The issue was formally raised at the last conference. The Chief Rabbi asked the participants to submit responsa, which would be discussed at a future conference However, due to Moroccan independence and the subsequent emigration, this was to be the last conference. We thus have no way of knowing what would have been decided. Yet from the responsa of the Moroccan rabbis that have been published, we see that there was great reluctance to take the far-reaching step of allowing married women to inherit along with single women. As R. Moshe Malka explained, to do so would be seen as an acknowledgment that Torah law is unfair to women. There were significant changes in the living situation of unmarried women from ancient times to the present, which made a takana for them understandable. But what could be the justification for changing the halakha with regard to married women? Furthermore, Malka argued, no one-not even the talmudic Sages-have the authority make such a wide-ranging takana, one that would abolish the Torah's rules of inheritance in their entirety (Mikveh ha-Mayim, vol. 1 no. 54). It is fair to say that the Moroccan rabbis were guided by conservative sentiments, yet this was a conservatism that recognized the validity of takanot to update Jewish law, a stance that was not recognized by the Ashkenazic authorities of the time.

In discussing how a certain takana diverged from standard Jewish law, Rabbi Shalom Messas, Chief Rabbi of Morocco and later of Jerusalem, wrote: "Even though this is not in accord with the clear halakha . . . nevertheless, this is the case with all takanot, for they diverge from the halakha in accordance with the conditions of the time, as long as there is a slight support in the earlier or later posekim" (Tevuot Shemesh, Even ha-Ezer, no. 47). This, of course, is the essence of all takanot, that the law as it stands is not adequate at the present time.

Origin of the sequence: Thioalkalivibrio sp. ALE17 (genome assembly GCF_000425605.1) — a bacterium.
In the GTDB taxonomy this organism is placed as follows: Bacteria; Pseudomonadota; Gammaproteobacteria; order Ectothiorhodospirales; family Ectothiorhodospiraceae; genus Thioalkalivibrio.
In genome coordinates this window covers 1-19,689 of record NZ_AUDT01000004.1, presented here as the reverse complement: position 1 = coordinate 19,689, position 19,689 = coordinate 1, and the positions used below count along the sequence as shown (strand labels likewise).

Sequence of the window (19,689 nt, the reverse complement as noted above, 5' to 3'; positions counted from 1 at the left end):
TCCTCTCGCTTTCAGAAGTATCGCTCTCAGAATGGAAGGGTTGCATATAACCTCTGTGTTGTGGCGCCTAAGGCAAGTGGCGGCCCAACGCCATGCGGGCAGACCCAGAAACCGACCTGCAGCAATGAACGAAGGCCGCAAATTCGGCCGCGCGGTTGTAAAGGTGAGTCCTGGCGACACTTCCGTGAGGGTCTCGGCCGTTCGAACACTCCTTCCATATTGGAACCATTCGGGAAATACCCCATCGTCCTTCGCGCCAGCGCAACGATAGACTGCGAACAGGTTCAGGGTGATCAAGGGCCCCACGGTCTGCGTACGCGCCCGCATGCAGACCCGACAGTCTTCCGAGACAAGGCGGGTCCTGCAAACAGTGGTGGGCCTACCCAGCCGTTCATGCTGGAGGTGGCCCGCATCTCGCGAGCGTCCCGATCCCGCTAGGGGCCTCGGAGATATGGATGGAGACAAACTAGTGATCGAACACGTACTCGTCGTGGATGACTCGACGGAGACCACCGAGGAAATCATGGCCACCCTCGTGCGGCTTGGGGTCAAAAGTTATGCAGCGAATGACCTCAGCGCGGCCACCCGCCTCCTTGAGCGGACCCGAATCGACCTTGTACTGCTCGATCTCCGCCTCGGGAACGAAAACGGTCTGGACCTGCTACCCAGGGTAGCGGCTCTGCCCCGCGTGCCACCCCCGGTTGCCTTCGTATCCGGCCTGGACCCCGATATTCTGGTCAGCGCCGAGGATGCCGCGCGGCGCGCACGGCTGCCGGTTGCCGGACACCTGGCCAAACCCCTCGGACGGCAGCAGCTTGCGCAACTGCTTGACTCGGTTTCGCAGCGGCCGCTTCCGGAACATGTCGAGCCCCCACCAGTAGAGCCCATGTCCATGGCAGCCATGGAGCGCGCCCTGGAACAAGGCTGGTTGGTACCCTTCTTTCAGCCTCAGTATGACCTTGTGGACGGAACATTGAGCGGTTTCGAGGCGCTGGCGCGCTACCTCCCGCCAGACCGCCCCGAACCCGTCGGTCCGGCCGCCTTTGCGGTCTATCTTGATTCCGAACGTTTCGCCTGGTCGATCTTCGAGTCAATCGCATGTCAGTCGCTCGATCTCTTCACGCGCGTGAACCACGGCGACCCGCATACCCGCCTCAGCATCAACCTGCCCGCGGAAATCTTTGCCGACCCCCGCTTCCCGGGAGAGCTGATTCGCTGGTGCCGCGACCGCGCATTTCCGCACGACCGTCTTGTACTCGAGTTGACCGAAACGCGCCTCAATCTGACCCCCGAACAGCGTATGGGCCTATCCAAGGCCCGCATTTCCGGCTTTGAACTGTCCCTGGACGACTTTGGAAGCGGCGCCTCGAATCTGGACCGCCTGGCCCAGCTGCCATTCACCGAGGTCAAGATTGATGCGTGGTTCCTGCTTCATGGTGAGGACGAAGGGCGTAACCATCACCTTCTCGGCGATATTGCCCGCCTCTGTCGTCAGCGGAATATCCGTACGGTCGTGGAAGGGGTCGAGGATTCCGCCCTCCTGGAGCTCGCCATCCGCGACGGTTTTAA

At the same time that the Moroccan conferences were taking place, Chief Rabbi Isaac Herzog in Israel was trying to ensure that matters of inheritance were placed under the authority of the Chief Rabbinate. He realized that the non-Orthodox, and even many of the Orthodox, would oppose this step if daughters were not permitted to inherit. The halakha was regarded as discriminatory and simply not relevant to modern times, and if this could not be fixed then there was no way Jewish law in this area would become the law of the land. The Chief Rabbinate floated the idea of takanot to allow women to inherit, yet this was roundly condemned by the Hareidi community and nothing came of it.

There was hardly any such opposition in Morocco. After the vote was taken, all rabbis throughout the country accepted the takana about inheritance, as well as the other takanot, even if they personally were at first opposed. They put them into practice in their Batei Din, so it didn't matter whether one lived in Fez, Agadir, Sefrou, or Marrakesh, as there was now one law. There is no parallel to this type of takana and response to changing circumstances in modern times, both for the substance of the takana and for the unified acceptance of it.

The rabbinic conferences in Morocco are the only example in modern times of a living halakha that responded to contemporary concerns with a united rabbinic front. These rabbis had confidence in their authority and didn't feel the need to look over their shoulders. Who knows what would have been achieved in Morocco had the conferences continued?